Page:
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Kaine on Tech: "The questions will never go away"

Anita Kumar

Gov. Tim Kaine said today at a news conference that he was convinced that the Virginia Tech report on the 2007 mass shootings needed to be changed to correct the record but that many facts of the crime will never be understood.

"The questions will never go away about this day,'' he said. "The person who committed this horrible crime is gone. A whole series of questions about it -- primarily why -- will never be answered. When you wrestle with something like these revisions, you know that there will never be answers to all the questions and any new development will raise questions."

Kaine released a revised report today that acknowledged for the first time what relatives of victims have been saying for more than a year -- that school officials not only failed to notify the university community about two shootings for more than 80 minutes, but also locked down some buildings and notified their own family members while the rest of the university was kept in the dark.

Kaine said he wanted Arlington-based TriData Corp., the company contracted by the state to write the original report, to revise the document after hearing from victims' families, but he maintains the panel that initially investigated the shooting was correct.

"I think it was important to make the corrections. The family members convinced me and I became convinced that it was important to make corrections for the record,'' he said. "But the fact that the corrections, to me, don't really suggest any different recommendations...is good validation of the work that the panel did."

The company made revisions after speaking to Kaine's original panel and family members.

Kaine said he has received some emails from family members this week. Some were glad that the changes were made. Others said they continue to raise questions.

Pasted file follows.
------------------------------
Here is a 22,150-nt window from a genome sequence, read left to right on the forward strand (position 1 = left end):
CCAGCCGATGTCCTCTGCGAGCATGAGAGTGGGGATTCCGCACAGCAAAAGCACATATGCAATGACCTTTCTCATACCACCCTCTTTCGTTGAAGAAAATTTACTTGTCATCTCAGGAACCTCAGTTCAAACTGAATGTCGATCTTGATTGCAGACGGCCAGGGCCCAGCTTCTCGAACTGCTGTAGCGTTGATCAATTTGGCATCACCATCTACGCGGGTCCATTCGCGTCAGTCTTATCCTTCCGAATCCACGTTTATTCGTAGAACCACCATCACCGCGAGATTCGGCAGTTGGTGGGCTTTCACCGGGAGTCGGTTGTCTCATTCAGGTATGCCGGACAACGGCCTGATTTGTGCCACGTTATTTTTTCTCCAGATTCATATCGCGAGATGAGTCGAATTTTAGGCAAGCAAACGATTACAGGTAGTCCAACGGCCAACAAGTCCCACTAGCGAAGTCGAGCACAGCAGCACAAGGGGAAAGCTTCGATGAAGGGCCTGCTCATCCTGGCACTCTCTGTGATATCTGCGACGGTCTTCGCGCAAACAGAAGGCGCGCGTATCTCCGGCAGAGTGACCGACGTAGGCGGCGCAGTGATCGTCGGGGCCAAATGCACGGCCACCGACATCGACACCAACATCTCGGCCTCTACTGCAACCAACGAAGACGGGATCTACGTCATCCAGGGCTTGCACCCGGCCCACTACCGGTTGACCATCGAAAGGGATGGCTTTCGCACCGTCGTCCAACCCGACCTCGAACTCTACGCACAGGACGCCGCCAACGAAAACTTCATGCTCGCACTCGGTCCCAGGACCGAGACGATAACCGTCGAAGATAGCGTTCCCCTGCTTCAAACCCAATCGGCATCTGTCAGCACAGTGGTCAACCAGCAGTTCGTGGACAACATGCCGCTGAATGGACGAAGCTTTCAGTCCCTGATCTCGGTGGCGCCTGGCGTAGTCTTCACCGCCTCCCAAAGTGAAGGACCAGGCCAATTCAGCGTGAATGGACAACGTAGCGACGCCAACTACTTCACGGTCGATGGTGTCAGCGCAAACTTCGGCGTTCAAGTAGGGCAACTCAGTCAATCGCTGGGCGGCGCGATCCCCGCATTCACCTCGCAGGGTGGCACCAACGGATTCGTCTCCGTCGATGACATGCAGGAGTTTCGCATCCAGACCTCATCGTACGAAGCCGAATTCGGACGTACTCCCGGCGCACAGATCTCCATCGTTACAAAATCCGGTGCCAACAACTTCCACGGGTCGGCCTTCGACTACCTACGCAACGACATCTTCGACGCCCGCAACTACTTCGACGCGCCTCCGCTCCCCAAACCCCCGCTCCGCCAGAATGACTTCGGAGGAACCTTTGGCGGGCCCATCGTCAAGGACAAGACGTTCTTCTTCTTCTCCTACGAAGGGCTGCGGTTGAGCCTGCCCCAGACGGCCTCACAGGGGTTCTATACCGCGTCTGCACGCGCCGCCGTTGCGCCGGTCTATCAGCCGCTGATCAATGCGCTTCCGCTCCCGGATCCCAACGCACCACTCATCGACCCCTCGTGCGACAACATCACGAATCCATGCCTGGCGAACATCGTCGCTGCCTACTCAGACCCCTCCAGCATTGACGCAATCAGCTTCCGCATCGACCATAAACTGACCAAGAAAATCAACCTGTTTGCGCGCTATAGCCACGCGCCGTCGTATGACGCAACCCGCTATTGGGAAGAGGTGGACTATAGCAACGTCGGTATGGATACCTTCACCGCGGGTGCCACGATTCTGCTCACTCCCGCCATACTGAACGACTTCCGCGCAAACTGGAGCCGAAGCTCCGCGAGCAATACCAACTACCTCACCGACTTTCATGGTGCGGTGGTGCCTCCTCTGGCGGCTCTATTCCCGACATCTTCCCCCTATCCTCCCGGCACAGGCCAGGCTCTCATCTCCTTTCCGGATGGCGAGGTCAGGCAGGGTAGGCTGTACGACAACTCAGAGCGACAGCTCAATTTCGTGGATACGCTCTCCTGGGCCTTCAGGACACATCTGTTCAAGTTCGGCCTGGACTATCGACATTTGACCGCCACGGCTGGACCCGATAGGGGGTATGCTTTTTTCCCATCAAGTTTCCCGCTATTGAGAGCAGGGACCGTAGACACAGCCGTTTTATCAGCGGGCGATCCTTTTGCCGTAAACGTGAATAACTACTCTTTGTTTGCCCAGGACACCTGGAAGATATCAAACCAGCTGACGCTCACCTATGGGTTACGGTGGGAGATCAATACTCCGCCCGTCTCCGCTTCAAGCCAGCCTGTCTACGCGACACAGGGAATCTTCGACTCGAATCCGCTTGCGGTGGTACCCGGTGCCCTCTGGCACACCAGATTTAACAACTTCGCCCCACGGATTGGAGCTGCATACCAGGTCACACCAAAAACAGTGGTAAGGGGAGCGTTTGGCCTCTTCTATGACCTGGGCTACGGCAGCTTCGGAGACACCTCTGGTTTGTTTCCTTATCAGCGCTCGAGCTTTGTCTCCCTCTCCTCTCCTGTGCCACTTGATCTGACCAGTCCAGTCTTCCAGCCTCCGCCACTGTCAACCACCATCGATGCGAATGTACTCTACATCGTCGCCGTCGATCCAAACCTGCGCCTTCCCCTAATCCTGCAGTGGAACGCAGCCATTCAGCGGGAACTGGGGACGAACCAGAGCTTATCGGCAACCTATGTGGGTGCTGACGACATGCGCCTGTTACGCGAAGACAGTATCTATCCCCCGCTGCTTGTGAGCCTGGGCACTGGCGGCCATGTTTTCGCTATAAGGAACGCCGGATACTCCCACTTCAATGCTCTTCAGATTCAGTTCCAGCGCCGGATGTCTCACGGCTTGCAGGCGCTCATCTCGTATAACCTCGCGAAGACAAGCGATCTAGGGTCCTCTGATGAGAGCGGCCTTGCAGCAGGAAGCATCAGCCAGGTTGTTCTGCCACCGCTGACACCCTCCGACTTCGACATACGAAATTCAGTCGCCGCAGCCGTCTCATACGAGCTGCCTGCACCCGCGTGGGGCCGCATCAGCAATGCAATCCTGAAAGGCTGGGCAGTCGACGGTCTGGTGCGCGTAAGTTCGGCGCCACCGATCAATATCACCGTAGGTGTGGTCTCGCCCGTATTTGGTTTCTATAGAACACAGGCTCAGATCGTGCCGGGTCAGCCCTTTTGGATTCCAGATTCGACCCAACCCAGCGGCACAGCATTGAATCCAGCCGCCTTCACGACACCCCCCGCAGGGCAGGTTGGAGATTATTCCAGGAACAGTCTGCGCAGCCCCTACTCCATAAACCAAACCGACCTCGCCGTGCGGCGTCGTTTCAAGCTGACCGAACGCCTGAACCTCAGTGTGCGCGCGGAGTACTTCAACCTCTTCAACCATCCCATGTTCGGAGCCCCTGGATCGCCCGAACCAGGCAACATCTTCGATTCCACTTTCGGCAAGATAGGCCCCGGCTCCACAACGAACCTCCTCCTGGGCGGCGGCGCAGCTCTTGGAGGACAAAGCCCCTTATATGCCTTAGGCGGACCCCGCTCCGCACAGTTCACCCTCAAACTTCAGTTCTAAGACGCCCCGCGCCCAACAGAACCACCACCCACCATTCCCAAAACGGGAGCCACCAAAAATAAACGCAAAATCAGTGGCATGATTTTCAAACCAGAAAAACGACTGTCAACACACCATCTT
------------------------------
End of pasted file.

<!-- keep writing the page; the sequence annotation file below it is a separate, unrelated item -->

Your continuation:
Kaine said he wanted his original panel to put out a report quickly even though members did not have all the information.

"I did put the original panel under a pretty tight time constraint because I wanted them to produce recommendations that we would use to make legal changes, budgetary changes and make campuses safer beginning in the fall school year," he said.

He said the report has been "improved, corrected, supplemented and added to" but that the final recommendations the panel do not need to be changed.

The company "rewrote the timeline and the narrative based on all the information they have,'' he said. "Some of the timeline elements are changing. They are not huge and dramatic changes but it was important to get the facts right."

Kaine said Virginia Tech held a retreat for victims' family members in the fall in Northern Virginia to talk about grieving. The governor will meet victims' families one more time in January before he leaves office as part of a lawsuit settlement.


By Anita Kumar  |  December 4, 2009; 3:34 PM ET
Categories:  Anita Kumar , Timothy M. Kaine , Virginia Tech massacre  
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Comments

So what if a campus-wide lockdown had gone into effect sooner? The shooter would have been locked into some other crowded building and he would have simply murdered those people instead. His victims were not specific. Granted, security procedures were certainly lacking and they need to be addressed, but the main issue here is that the students, faculty and staff at Virginia Tech were not allowed to arm themselves before the fact and defend themselves in the midst of a slaughter. Since this totally avoidable massacre, more than a dozen major universities across America now allow students who meet their state's guidelines for the carrying of concealed weapons to do so. I am surprised that Virginia Tech has yet to do so. I have to suppose that it goes with the well known timidity of the Blacksburg/Virginia Tech community. Just remember that according to the Department of Justice's National Institute of Justice, Bureau of Justice Statistics, where there are armed law abiding citizens, there is less violent crime, yet where useless gun control still lingers and where there are so-called "gun-free zones" on college campuses, shopping malls, elder and child care centers, offices and places of employment, and more recently, military bases, there is a greater opportunity for mass shootings against large numbers of unarmed victims. Fort Hood is a recent example. Until the Clinton Administration, personal firearms were allowed on military bases; at least in the glove boxes of personal vehicles. Now they are forbidden. That is another so-called gun-free zone that needs to be cleaned up.

Posted by: OIFVet06 | December 5, 2009 9:54 AM | Report abuse

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